Charles Green (balloonist)

Charles Green (balloonist)

Charles Green (31 January 1785 – 26 March 1870) was the United Kingdom's most famous balloonist of the 19th century. He experimented with coal gas as a cheaper and more readily available alternative to hydrogen for lifting power. His first ascent was in a coal gas balloon on 19 July 1821. He became a professional balloonist and had made 200 ascents by 1835. In 1836, he set a major long distance record in the balloon "Royal Vauxhall", flying overnight from Vauxhall Gardens in London to Weilburg, Duchy of Nassau (Germany) a distance of 480 miles (770 km): this record was not broken until 1907. By the time he retired in 1852, he had flown in a balloon more than 500 times.

Green is credited with the invention of the trail rope as an aid to steering and landing a balloon.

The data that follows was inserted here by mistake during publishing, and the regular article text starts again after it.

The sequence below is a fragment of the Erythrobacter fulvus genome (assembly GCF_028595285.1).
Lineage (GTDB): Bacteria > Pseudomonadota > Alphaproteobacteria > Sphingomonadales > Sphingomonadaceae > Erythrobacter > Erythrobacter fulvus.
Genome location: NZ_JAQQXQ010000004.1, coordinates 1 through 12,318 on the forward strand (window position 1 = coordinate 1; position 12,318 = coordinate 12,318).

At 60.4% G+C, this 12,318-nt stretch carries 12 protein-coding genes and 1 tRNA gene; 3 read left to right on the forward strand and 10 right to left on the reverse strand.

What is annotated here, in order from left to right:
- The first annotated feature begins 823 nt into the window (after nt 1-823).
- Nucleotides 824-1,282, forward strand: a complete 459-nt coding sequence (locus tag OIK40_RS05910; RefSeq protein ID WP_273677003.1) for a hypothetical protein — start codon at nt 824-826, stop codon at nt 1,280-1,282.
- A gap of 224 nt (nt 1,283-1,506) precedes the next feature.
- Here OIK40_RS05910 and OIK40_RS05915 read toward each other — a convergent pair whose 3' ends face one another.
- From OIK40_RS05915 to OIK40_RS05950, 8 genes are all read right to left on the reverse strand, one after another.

A trophy named after him, the "Charles Green Salver", is awarded by the British Balloon and Airship Club (BBAC) for exceptional flying achievements or contributions in ballooning. The trophy was originally given to Green by Richard Crawshay after a ballon trip in Norfolk. Recipients have included Brian Jones and Bertrand Piccard for the first round-the-world balloon flight. Green was included in the ballooning Hall of Fame in 1999.

Read more about Charles Green (balloonist):  Biography

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